Sunday, May 06, 2012

Project 52 (18/52): On The Ms. Universe Conundrum (And Why Miriam Quiambao Should Shut It)

.:Project 52 (18/52): On The Ms. Universe Conundrum (And Why Miriam Quiambao Should Shut It):.

All hail homophobia!

The last time Miriam Quiambao was relevant, she was down on her knees. Now, before I make a wildly sexist joke and thus make this blog an unsafe place for women, I think I’ll leave my opening statement at that.

In a completely surprising and unexpected move, Donald Trump recently announced that Ms. Universe will start allowing transgendered women to join the pageant beginning next year. That sounds mighty progressive, until you realize that one, you have to be legally a woman in your country of origin to be allowed to join, and two, if you’re past 27, married, or with child, you’re SOL as far as joining Ms. Universe.

Not that there should be anything ascendant about joining a beauty pageant, what with it being the continued upholding of patriarchal conceptions of beauty and empty motherhood statements reflexive of beliefs born from indoctrination. I wouldn’t outright say it’s exploitative (Even some feminists might debate that it’s fine if the woman really wanted to join one.), but I sure as Hades wouldn’t call it liberating or empowering. Only in co-opting the system and making it work to their advantage could something like Ms. Universe be liberating or empowering, and not the system itself.

Last Tuesday, I had an interesting conversation about this with Chuck Gomez, a member of the LGBT community, who spoke about the topic with a clear measure of disinterest. First of all, he pointed out that this discussion, as far as the Philippines is concerned, is completely moot: transgendered women are not legally recognized as women in the Philippines, so there is no way we would be sending any transgendered Ms. Universe delegates for a loooong while, what with the RH Bill still up for debate to this very moment.

So really, how progressive is this move by Donald Trump anyway? And how meaningful is it, in the long run, when after everything has been said and done, Ms. Universe is a private entity or foundation, and can make the rules as it pleases? If Trump declared tomorrow that female pigs could join Ms. Universe, who can stop him, really? It’s his show, it’s his foundation, it’s his money. What we think about who should and shouldn’t be allowed in the competition is just irrelevant after everything has been said and done.

Despite that, what is relevant though, is that this discussion has been a futile distraction of what is clearly a first world problem: a nation like Canada, with its superb health care and its standard of living, can afford to answer questions about whether or not a legally recognized transgendered woman has any right to join a beauty pageant. In the Philippines, a transgendered woman who has to live with a predominantly Catholic mindset that coins patronizing statements to justify their discrimination against her lifestyle, wouldn’t even bother thinking about whether or not she can legally join Bb. Pilipinas, when she has to worry about feeding her family first, and worrying about daily oppression for her sexual orientation or the fact that she used to biologically be a man.,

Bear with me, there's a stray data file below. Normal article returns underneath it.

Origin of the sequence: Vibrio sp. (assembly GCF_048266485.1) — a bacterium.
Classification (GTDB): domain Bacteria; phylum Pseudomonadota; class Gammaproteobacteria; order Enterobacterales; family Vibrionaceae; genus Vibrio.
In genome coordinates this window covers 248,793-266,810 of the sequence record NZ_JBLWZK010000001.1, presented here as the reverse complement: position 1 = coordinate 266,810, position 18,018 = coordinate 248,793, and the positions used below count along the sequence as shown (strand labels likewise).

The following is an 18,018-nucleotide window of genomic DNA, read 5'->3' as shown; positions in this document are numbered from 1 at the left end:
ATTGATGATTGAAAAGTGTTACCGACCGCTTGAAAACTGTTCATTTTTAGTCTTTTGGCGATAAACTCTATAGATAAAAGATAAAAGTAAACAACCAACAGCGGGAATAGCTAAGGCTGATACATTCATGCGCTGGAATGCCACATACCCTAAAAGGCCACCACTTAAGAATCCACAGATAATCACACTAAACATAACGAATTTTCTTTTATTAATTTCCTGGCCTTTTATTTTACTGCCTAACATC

Ever noticed that there is no single secular reason to be homophobic? It happens in nature. It happens without any statistical risk to forever preventing a species from propagating because everyone happened to be homosexual. Only when you use religious reasoning does homophobia become a tangible concept, and being in the Philippines, it makes you wonder why we are using a supposedly loving and almighty God to justify our hating people for what they do in their bedroom.

As far as I’m concerned, the issue of Ms. Universe is a question we really shouldn’t even waste time asking about. Truth be told, when it has zero effect on us because our laws don’t recognize the transgendered as women, when our own level of progressiveness is nowhere near many of the Western nations we just blindly aspire to emulate, then maybe the right question to ask is: what is beautiful, really? Is it the patriarchal conceptions we attach to these pageants, akin to how dog shows grade dogs based on hard and fast criteria based on the expected look of their breed?

And really, when it comes to Miriam Quiambao, I honestly don’t have anything good to say about her at this point, particularly because for the longest time, it boggles my mind how easy it is for people to pick and choose which verses of the Bible should be taken literally and which shouldn’t. We’ve seen this argued or even joked about so many times already, but the Bible also prohibits eating shrimp, planting two different crops on the same soil, interwoven and mixed fabrics, and recommends a lot of stoning to death for people who break a lot of these laws.

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